"A snow pellet is precipitation that grows by supercooled water accreting on ice crystals or snow flakes. Snow pellets can also occur when a snowflake melts about half way then refreezes as it falls. Snow pellets have characteristics of hail, sleet and snow. With sleet (ice pellets), the snowflake almost completely melts before refreezing thus sleet has a hard ice appearance. Soft hail grows in the same way snow pellets can grow and that is ice crystals and supercooled water accreting on the surface. Snow pellets will crush and break apart when pressed. They can bounce off objects like sleet does. Snow pellets have a whiter appearance than sleet. Snow pellets have small air pockets embedded within their structure and have visual remnants of ice crystals unlike sleet. Snow pellets are typically a couple to several millimeters in size." - Source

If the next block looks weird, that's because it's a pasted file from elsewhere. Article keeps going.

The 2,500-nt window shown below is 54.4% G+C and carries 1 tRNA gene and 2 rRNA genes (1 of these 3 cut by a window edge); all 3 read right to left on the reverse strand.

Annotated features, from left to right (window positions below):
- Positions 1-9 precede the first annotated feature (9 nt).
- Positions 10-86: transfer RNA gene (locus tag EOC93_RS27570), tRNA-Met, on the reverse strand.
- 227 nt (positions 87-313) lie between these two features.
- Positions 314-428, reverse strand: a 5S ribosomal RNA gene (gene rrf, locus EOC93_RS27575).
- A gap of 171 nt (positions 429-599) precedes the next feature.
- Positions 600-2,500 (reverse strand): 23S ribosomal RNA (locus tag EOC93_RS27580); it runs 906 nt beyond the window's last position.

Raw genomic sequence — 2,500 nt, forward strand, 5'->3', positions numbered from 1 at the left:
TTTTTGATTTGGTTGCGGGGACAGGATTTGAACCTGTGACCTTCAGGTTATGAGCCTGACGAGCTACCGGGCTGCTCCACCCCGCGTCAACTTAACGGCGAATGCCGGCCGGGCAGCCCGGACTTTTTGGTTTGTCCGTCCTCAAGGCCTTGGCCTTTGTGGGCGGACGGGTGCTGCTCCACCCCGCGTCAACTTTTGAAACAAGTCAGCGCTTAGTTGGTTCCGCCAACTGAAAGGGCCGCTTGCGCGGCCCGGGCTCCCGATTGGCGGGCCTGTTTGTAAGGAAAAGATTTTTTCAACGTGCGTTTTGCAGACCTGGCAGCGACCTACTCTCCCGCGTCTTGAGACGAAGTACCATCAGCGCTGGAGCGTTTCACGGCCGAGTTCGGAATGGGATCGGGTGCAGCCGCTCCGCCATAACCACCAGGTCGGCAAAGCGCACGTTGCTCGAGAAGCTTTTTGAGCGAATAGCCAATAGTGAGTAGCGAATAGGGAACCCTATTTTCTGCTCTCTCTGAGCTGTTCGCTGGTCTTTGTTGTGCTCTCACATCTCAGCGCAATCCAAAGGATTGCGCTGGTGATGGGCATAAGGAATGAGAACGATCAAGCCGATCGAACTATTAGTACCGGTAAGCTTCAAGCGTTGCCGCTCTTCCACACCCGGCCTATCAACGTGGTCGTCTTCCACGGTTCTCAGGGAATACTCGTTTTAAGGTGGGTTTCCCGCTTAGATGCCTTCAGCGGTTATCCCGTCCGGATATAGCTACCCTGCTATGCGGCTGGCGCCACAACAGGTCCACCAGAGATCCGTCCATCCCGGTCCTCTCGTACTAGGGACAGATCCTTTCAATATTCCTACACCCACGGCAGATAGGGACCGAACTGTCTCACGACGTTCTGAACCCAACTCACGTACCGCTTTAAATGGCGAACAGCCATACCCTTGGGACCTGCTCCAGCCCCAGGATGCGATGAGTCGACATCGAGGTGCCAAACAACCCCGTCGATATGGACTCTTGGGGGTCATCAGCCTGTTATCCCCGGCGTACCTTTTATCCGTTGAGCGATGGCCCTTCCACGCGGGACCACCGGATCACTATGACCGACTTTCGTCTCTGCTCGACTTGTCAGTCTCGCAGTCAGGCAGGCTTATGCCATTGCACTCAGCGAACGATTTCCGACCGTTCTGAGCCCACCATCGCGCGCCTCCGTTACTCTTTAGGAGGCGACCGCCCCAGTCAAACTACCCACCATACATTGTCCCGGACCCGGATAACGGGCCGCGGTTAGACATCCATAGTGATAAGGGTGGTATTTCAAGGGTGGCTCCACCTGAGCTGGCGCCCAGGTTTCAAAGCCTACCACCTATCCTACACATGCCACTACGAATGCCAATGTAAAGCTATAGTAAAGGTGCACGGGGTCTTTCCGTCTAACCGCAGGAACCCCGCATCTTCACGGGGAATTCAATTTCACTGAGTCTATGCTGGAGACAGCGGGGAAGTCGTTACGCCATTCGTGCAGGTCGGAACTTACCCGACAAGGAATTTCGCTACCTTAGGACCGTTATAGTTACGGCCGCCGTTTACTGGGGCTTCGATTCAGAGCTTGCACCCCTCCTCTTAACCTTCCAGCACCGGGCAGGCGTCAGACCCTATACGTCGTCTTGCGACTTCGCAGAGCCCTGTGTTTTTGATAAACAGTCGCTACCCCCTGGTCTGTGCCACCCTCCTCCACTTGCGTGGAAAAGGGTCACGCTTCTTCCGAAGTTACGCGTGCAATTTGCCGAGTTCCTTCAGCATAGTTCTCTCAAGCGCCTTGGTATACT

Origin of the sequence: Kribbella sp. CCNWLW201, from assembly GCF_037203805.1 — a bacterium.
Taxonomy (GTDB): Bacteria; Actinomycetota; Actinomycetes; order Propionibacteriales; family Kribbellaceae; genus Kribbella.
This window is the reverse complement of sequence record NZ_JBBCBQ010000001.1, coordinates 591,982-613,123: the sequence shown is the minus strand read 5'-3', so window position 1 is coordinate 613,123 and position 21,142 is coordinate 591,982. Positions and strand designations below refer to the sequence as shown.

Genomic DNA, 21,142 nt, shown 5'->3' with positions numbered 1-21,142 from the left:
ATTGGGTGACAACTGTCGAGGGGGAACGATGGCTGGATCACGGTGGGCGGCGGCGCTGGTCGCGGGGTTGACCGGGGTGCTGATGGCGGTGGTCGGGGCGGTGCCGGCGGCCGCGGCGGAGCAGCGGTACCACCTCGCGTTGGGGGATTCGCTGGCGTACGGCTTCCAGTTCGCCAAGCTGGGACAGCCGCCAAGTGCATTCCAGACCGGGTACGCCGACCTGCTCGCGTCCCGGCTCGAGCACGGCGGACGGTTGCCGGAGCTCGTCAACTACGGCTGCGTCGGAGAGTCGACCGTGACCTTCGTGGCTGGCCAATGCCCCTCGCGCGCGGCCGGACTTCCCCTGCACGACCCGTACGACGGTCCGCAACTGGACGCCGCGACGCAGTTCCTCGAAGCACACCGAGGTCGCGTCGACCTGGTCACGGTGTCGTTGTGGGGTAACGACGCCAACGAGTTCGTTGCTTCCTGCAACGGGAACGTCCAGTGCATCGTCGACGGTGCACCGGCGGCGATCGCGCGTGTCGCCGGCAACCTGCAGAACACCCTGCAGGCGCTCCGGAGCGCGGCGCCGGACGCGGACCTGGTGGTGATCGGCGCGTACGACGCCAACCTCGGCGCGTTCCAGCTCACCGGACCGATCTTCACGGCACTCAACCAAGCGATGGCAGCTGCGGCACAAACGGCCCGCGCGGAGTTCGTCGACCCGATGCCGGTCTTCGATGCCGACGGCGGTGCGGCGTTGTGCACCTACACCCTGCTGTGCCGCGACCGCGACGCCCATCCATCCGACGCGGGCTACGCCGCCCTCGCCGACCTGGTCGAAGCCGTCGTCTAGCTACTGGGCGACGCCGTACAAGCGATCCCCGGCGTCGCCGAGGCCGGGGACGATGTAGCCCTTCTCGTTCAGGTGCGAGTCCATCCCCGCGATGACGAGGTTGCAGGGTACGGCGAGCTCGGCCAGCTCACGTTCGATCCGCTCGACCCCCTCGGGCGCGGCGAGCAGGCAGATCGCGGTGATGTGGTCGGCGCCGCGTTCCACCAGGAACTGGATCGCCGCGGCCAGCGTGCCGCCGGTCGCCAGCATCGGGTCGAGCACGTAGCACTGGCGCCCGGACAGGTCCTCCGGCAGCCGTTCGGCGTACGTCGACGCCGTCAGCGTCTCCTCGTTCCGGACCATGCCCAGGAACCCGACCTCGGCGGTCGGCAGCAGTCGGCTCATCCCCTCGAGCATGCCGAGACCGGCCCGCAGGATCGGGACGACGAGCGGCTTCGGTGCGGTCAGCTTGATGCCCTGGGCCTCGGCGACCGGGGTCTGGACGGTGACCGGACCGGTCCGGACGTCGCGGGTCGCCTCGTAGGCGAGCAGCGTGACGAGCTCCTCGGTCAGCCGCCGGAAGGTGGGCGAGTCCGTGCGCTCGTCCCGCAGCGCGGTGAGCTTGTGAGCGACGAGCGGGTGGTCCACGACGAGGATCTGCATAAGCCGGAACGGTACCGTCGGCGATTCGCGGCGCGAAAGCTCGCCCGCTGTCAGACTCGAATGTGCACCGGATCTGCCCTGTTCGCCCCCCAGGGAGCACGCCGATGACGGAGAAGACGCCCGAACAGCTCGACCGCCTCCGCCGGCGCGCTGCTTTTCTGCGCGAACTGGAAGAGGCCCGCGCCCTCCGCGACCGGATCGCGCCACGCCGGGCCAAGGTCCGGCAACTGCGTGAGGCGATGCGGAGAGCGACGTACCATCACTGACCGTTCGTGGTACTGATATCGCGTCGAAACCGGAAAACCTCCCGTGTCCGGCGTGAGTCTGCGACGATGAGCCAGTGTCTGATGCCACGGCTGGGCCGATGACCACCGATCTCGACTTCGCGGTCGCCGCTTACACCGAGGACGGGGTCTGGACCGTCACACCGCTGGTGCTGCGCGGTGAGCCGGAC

Snow Squall -
"Snow squalls, often associated with strong cold fronts, are a key wintertime weather hazard. They move in and out quickly, and typically last less than an hour. The sudden white-out conditions combined with falling temperatures produce icy roads in just a few minutes. Squalls can occur where there is no large-scale winter storm in progress and might only produce minor accumulations. Snow squalls can cause localized extreme impacts to the traveling public and to commerce for brief periods of time. Unfortunately, there is a long history of deadly traffic accidents associated with snow squalls. Although snow accumulations are typically an inch or less, the added combination of gusty winds, falling temperatures and quick reductions in visibility can cause extremely dangerous conditions for motorists." - Source
Now get out there, know the weather and drive safe! Or stay home where it's warm :)